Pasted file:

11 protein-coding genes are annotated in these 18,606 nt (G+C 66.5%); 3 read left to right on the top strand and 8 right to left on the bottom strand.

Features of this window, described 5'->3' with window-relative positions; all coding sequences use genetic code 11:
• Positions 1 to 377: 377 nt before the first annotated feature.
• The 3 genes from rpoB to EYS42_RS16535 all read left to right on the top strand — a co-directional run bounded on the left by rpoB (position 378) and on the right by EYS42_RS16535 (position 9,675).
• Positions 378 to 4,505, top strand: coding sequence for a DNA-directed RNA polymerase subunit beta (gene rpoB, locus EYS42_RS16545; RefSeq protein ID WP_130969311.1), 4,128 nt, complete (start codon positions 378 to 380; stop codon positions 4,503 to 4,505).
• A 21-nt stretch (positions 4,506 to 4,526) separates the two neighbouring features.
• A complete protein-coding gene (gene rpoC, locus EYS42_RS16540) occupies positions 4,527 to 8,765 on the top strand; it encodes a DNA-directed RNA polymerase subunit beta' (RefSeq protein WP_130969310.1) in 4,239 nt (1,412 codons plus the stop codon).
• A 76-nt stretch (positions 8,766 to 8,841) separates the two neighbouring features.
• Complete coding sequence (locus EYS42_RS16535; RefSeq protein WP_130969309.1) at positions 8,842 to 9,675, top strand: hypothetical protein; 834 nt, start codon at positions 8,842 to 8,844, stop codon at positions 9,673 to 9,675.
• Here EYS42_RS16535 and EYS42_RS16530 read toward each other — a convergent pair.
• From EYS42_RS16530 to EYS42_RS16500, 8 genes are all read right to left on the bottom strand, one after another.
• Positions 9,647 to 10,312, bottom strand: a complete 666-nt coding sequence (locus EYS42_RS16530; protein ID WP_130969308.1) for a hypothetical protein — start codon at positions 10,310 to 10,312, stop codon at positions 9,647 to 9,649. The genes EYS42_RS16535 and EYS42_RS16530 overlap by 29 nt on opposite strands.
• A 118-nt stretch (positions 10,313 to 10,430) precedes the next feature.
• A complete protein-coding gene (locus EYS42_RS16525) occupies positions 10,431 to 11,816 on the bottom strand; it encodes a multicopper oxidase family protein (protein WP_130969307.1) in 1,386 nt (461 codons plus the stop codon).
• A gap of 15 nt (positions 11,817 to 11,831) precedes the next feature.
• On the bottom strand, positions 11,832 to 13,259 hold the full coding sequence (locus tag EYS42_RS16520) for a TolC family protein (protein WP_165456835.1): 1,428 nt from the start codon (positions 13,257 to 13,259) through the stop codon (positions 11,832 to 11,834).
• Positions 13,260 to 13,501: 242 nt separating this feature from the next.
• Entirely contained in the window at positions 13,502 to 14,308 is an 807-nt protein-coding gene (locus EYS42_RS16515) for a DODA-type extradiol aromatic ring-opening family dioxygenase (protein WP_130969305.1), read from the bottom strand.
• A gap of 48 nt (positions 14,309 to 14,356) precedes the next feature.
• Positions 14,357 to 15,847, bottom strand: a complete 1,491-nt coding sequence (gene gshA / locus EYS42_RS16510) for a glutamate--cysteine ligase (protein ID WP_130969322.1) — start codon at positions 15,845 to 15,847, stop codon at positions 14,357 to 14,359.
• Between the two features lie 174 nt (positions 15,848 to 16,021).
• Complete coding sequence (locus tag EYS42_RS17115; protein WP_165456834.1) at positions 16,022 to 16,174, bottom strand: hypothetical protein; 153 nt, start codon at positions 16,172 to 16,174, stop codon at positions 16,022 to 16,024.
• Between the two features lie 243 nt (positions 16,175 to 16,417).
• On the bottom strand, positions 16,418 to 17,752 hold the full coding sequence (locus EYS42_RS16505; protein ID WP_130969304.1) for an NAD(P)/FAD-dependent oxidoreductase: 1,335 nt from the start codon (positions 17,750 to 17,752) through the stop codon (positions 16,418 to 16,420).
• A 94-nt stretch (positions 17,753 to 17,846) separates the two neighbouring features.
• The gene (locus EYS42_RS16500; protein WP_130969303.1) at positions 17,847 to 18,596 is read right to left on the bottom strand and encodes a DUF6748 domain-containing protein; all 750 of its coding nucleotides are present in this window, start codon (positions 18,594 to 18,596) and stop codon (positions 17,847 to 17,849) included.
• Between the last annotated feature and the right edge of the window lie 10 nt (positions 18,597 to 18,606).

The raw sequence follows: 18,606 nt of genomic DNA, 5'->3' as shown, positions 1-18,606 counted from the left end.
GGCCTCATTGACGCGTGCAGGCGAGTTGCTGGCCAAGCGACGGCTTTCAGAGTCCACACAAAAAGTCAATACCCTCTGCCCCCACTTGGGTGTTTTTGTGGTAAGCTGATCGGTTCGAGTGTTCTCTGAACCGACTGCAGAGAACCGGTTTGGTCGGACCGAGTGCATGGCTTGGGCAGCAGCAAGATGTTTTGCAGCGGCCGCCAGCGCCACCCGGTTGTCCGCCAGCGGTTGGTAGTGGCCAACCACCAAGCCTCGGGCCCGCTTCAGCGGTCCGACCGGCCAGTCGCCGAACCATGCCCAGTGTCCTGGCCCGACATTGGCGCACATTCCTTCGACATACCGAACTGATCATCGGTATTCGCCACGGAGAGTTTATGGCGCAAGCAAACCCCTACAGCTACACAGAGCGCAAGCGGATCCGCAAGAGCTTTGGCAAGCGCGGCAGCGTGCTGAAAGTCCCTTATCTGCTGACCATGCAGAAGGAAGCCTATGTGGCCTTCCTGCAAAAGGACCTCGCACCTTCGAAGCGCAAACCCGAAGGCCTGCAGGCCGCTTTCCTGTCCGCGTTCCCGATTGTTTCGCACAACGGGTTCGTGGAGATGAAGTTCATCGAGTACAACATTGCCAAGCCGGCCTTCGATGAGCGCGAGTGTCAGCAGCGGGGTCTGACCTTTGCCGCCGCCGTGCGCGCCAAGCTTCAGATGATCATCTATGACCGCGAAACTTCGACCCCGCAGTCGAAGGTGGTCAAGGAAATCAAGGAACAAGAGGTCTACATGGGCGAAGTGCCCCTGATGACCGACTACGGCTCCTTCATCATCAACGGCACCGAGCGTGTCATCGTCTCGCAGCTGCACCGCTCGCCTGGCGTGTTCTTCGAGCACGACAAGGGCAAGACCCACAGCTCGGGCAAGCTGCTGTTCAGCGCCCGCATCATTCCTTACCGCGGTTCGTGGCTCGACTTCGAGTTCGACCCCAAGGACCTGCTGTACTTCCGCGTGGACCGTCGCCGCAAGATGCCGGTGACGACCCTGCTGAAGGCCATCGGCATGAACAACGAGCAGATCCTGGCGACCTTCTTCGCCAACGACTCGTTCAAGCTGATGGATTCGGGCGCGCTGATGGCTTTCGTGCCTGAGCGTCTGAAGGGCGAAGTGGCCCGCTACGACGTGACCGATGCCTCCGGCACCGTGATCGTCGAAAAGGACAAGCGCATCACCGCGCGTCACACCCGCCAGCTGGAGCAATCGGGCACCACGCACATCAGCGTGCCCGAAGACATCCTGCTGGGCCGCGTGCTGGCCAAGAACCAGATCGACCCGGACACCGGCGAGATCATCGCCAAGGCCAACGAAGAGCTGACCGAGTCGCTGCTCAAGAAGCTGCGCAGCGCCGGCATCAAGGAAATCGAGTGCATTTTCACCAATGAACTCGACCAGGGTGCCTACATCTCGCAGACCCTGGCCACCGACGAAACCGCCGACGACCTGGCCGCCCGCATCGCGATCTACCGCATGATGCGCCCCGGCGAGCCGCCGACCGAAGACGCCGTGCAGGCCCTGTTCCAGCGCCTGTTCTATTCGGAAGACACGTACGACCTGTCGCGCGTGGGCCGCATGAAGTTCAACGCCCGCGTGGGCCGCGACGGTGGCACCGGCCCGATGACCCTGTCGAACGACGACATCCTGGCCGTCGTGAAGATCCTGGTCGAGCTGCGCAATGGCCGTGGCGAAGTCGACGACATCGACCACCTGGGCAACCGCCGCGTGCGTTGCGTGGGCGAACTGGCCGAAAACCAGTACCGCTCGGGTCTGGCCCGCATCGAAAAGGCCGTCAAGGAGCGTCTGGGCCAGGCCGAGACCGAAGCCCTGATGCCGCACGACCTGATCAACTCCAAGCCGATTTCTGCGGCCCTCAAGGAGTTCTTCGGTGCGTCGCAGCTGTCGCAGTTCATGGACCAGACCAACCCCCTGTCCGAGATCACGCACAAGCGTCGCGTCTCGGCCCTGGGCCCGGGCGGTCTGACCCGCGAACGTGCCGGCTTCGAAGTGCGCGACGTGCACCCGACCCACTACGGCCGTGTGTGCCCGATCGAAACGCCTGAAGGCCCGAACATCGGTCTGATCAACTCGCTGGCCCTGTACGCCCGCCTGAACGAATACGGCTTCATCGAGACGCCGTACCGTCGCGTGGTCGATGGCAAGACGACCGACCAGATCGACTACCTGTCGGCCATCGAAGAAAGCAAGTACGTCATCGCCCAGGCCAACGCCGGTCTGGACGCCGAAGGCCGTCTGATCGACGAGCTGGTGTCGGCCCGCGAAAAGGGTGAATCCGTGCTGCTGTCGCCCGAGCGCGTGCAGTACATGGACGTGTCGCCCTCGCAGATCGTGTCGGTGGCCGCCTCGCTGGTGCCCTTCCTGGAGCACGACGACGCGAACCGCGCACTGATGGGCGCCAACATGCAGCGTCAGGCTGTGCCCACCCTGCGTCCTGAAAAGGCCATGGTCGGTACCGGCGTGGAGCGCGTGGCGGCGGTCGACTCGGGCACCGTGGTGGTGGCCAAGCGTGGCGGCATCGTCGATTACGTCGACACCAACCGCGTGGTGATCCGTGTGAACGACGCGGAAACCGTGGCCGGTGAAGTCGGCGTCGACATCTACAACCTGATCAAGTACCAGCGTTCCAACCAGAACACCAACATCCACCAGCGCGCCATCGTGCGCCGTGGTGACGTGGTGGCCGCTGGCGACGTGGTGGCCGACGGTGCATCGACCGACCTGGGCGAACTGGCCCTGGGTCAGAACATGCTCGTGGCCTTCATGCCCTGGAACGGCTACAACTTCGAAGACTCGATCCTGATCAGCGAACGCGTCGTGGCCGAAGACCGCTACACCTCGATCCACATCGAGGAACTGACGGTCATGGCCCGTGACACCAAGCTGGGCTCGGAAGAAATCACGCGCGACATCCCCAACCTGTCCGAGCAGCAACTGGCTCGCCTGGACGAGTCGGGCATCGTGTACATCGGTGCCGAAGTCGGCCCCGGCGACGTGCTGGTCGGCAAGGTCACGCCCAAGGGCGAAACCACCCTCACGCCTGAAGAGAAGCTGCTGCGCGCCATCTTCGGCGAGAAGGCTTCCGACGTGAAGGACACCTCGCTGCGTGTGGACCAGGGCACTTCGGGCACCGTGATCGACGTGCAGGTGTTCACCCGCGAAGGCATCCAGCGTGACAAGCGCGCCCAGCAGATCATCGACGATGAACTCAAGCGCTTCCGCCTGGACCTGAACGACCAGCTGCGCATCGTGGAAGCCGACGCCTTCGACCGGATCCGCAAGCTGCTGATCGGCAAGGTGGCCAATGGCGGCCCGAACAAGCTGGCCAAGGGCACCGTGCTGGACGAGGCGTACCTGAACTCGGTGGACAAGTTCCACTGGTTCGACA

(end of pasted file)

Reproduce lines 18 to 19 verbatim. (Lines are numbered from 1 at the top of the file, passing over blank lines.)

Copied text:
• Entirely contained in the window at positions 13,502 to 14,308 is an 807-nt protein-coding gene (locus EYS42_RS16515) for a DODA-type extradiol aromatic ring-opening family dioxygenase (protein WP_130969305.1), read from the bottom strand.
• A gap of 48 nt (positions 14,309 to 14,356) precedes the next feature.